Teenage suicide bomber kills six near NATO headquarters
09 September, 2012
KABUL: A 14-year-old suicide bomber detonated explosives near the heavily barricaded NATO headquarters in Kabul on Saturday, killing six street children, a day after the United States moved to blacklist the Haqqani faction as a terrorist organisation,
NATO and local officials said. The bomber wore a vest packed with explosives and rode right up to the NATO gates on a bicycle, underscoring the insurgents' ability to strike deep inside the Afghan capital, ahead of the withdrawal of most foreign combat forces by the end of 2014.
Pieces of flesh and splattered blood lay on the street near the base, where the small bodies of children were lifted into ambulances. Scores of young children peddle trinkets and chewing gum around the foreign bases, hoping to earn a bit of cash.
Wailing women in head-to-toe burqas who said they were the dead children's mothers rushed shortly after the attack to the site, where small flip flops lay strewn in the mud.
Kabul police, in a statement to media, said the bomber was 14 years old, without giving details.
NATO's International Security Assistance Force (ISAF) condemned the use of children.
The Taliban spokesman, Zabiullah Mujahid, claimed responsibility, but denied they had deployed a teenage bomber, saying instead he was a 28-year-old who targeted the Kabul offices of the US Central Intelligence Agency (CIA) to avenge US moves to designate as terrorists their most-feared faction. "One of our mujahideen who comes from Logar province carried out the martyrdom attack. The target was a CIA torture cell. As a result six agents were killed," he told agencies by telephone from an undisclosed location.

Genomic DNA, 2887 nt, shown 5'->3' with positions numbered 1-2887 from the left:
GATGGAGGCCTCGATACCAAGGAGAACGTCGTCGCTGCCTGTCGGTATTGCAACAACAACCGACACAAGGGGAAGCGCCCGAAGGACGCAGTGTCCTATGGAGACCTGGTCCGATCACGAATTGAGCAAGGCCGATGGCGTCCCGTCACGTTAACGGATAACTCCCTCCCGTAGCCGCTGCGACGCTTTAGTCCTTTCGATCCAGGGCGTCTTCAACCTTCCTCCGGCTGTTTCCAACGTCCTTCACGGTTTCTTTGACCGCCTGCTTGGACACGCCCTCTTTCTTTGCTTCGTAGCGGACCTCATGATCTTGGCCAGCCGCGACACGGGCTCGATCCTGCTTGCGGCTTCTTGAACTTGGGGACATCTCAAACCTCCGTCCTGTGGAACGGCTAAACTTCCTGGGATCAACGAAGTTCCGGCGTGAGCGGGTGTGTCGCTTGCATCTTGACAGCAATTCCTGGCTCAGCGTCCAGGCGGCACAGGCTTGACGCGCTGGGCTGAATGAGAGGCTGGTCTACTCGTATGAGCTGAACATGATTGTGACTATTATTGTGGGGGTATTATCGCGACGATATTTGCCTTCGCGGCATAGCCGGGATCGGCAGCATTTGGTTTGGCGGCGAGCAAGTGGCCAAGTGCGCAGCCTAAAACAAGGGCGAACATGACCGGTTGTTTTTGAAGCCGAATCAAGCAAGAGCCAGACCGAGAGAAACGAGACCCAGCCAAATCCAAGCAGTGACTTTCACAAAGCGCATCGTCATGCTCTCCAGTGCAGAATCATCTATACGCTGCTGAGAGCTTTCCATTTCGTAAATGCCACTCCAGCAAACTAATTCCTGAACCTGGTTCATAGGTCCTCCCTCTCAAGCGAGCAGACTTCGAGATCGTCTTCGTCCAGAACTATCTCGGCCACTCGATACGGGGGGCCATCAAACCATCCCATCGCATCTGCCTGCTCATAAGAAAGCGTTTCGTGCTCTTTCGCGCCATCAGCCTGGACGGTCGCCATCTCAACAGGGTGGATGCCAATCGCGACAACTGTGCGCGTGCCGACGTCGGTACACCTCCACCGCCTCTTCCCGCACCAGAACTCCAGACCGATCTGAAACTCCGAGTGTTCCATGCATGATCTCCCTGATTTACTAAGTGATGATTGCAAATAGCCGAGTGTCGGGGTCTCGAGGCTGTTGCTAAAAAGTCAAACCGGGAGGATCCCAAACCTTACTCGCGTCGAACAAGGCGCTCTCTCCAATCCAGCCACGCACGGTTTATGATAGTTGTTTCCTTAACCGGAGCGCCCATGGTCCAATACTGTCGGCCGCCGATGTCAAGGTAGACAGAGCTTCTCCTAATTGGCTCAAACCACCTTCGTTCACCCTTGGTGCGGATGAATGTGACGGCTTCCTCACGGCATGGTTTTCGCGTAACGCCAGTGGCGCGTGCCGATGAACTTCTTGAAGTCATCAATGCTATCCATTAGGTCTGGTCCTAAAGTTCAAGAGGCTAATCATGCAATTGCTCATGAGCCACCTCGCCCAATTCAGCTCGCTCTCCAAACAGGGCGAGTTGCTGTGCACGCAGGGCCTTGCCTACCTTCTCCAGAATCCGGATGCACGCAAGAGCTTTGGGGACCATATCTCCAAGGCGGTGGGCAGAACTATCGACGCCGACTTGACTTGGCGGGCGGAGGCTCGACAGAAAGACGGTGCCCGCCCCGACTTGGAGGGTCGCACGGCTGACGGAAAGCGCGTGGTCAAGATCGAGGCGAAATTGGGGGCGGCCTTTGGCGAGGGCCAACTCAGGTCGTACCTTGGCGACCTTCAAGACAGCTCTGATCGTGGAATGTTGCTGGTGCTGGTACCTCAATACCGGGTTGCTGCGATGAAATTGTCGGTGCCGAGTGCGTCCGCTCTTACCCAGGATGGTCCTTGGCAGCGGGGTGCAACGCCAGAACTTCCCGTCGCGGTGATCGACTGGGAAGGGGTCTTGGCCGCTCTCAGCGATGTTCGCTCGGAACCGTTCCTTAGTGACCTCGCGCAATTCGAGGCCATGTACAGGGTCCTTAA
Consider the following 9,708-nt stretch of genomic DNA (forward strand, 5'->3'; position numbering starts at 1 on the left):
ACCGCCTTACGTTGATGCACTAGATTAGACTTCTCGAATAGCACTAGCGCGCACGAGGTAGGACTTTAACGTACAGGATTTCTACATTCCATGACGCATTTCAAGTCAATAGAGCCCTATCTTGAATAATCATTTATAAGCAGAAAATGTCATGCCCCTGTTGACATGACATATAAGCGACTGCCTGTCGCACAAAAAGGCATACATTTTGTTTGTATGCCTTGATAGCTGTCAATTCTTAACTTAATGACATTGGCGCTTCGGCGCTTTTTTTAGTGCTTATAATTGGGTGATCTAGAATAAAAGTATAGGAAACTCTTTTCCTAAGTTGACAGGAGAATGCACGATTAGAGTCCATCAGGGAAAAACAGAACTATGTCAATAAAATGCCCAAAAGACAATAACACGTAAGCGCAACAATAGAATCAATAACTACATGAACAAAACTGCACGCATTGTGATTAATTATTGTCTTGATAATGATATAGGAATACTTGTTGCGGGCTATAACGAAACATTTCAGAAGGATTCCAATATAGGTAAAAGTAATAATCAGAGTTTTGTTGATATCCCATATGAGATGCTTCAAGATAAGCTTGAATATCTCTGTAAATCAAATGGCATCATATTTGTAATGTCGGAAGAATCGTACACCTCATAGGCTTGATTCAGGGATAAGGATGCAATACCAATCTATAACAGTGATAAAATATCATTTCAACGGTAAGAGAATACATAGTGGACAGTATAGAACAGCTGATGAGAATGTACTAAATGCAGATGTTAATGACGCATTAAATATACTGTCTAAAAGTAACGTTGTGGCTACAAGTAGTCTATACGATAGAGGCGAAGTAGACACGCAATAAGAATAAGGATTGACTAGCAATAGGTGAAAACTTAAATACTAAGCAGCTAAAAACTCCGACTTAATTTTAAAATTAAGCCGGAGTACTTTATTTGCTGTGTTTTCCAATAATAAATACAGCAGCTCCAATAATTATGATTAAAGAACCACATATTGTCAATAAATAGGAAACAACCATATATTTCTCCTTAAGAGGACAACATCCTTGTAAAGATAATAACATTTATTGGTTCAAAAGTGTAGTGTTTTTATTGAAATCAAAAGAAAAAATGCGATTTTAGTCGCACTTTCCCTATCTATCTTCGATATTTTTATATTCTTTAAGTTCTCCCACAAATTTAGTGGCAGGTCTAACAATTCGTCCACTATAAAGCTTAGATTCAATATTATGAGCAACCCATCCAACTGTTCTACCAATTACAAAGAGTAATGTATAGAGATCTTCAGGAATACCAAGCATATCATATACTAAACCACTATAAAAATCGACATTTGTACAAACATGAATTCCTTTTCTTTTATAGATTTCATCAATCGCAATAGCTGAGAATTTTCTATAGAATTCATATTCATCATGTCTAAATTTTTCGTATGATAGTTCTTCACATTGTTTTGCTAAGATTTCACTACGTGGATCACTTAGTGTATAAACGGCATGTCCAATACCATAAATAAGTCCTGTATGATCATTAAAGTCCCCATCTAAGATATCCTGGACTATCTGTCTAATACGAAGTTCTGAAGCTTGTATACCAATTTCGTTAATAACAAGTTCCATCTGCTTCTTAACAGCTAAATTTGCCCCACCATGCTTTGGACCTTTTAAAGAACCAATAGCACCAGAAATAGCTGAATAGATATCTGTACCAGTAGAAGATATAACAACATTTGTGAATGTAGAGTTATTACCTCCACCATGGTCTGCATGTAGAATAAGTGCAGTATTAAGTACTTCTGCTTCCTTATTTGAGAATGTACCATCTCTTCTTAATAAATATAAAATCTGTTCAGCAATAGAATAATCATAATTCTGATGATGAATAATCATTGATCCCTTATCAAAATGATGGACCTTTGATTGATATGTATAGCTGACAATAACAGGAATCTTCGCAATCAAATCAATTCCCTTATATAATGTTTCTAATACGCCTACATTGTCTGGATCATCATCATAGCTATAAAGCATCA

Ministry of Interior spokesman Sediq Sediqqi said six civilians were killed in the attack, which took place just before noon, and five more wounded, including children.
The assault defied stepped-up Afghan security measures put in place across Kabul as national leaders commemorated 11 years since the death of Ahmad Shah Massoud, an iconic anti-Taliban commander. The blast reverberated through Kabul's diplomatic quarter, which is home to many Western embassies, shortly after First Vice President Mohammad Qasim Fahim finished an address to scores of dignitaries at an event mourning Massoud.
Sediqqi speculated on his Twitter feed that Saturday's attack may have been carried out by the Haqqanis, the most experienced insurgents in Afghanistan.
On Friday, the United States said that it is designating the Haqqani network, which is blamed for a number of high-profile attacks on Western and Afghan targets in Kabul, a terrorist organisation.
Founded by Jalaluddin Haqqani, a former CIA asset also close to Pakistani intelligence, it is militarily the most capable of the Taliban factions. The network operates independently but remains loyal to Taliban leader Mullah Omar and some of the biggest attacks in Kabul have been attributed to its fighters.
Senior Haqqani commanders told agencies from an undisclosed location that the move showed that the United States was not sincere about peace efforts in Afghanistan and warned of more attacks on American forces in Afghanistan. Pakistan condemned Saturday's attack as a "cowardly act" carried out by enemies of peace and stability in the region, and pledged support in efforts to defeat terrorism in Afghanistan.
Separate attacks in the south killed nine other people on Saturday, including five policemen in Helmand province, where Britain's Prince Harry has deployed as a helicopter pilot, officials said.